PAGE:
Problems are a part of life. But do they have to be such a big, harrowing and lingering part of life? I’m not so sure. In most cases we can take simple steps to move on from problems and for most day to day problems, we can move on very quickly.
Of course when a problem arises it’s totally normal to have a moment of complaining and maybe even blaming, perhaps we have an angry outburst. Tears and fear may also arise – that’s all OK. But hanging around for too long in those emotions and in that state of mind doesn’t help us. Here’s how to get out of that rut and move on:
Be angry and upset for a few moments if you need to, but then let it go. Fast. What’s done is done. You can’t change it. It’s really that simple. One of the best things we can do in life for our own wellbeing is understand what we can’t control. The past is something we can’t control, so to linger there in your mind is pretty futile. Accept what has happened and move onto step 2.
For most day to day problems such as being late, having a minor argument or the car breaking down ask yourself these questions:
- Did anyone die?
- Did anyone get sick?
- Will this matter in a couple of months time?
- Will it matter in a years time?
- Will it matter in five years time?
In most cases, the answer is no. So why give it such importance?
I recently damaged a hard drive with 1.5 years of my work on it. I still don’t know if it’s recoverable. I could have been upset for days, weeks even! But I didn’t see the point of that so I used these exact four steps to move through it emotionally and mentally. Within one hour of the incident I was feeling great and I got on with my life.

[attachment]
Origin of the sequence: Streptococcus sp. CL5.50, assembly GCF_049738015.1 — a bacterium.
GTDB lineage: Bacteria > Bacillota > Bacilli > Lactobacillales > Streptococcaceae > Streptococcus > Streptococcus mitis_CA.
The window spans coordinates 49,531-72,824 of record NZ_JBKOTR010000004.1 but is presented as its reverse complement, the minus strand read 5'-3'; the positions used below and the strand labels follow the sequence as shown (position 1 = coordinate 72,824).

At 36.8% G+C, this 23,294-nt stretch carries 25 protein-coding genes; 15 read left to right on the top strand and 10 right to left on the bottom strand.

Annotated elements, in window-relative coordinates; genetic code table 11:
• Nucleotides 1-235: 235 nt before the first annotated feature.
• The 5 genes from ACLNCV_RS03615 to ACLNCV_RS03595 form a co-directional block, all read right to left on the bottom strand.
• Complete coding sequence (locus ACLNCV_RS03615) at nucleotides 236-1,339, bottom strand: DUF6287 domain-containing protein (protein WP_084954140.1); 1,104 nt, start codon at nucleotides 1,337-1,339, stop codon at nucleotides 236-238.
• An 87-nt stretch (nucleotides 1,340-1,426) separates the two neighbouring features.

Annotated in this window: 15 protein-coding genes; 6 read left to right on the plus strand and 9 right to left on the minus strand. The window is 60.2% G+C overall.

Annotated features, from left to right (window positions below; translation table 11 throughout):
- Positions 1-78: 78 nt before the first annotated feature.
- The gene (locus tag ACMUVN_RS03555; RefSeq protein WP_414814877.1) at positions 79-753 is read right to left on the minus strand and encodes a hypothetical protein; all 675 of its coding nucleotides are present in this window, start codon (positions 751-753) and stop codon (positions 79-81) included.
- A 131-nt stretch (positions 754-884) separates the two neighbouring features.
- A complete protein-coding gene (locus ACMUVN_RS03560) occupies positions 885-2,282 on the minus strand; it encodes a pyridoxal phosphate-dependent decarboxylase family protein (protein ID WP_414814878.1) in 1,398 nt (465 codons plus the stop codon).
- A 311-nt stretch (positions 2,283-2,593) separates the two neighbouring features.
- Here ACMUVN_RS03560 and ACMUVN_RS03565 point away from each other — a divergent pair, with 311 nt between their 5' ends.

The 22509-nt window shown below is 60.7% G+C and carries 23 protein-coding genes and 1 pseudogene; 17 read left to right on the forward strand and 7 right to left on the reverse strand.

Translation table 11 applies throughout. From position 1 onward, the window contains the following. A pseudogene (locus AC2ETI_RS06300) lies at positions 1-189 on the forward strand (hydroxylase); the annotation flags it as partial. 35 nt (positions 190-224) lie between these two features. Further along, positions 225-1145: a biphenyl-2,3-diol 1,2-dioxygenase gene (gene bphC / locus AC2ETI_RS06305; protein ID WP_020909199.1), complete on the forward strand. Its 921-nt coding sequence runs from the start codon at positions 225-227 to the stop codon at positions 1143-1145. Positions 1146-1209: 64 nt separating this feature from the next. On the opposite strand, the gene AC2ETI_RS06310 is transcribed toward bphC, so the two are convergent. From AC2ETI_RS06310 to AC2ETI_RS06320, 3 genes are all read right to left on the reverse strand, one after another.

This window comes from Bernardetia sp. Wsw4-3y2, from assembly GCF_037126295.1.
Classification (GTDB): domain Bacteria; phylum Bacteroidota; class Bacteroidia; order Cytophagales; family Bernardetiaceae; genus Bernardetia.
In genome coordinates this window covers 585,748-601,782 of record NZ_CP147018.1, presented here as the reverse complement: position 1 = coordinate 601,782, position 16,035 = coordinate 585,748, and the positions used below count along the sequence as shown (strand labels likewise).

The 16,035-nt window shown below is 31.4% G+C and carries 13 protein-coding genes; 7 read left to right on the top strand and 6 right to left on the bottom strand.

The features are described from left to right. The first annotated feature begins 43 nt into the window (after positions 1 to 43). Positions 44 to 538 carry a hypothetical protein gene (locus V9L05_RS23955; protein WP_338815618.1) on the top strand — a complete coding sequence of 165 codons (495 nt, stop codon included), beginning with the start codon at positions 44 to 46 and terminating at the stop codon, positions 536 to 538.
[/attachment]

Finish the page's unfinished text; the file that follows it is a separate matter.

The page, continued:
You could also ask yourself: What is the opportunity in this situation? I saw my problem as an opportunity to manage my mental and emotional reactions to life, to build my resilience. It also inspired this blog.
What did I learn from my broken hard drive? To back up my work. I’ll not make this same mistake again.
What can you learn from day to day problems? Some problems teach patience, faith and hope. Some teach practical life skills such as time management, communication or negotiation. There are many pearls at the bottom of the ocean if you’re willing to take the dive and look for them. As soon as you start grabbing those pearls, you’ll feel much better.
As quick as possible, start looking for solutions. You can’t be in problem mode and solution mode at the same time. Which mode you’re in is entirely your own choice. Solution mode not only feels more empowering, but it is of course more productive too.
Once you start finding solutions you immediately feel better. You act better. And you get better results.
We really do have more control over our life experience than we think.
Bigger and more painful problems may require more time to process the above steps. This blog isn’t to belittle your problems or withhold compassion for the sometimes heart breaking challenges we face. But whatever the challenge, the steps of moving on are the same.
The more you practise these steps, the more natural they become and the faster you can get through them. A few years ago I would have sat in problem mode for days about my hard drive. But, because I am consistently working on myself I am able to gain more and more control – not of the outer world, but of how I deal with it.
And that’s really the crux of dealing with life’s challenges. To master our problems, we must first master ourselves.
About the author: To find out more about Pinky Jangra, click here.
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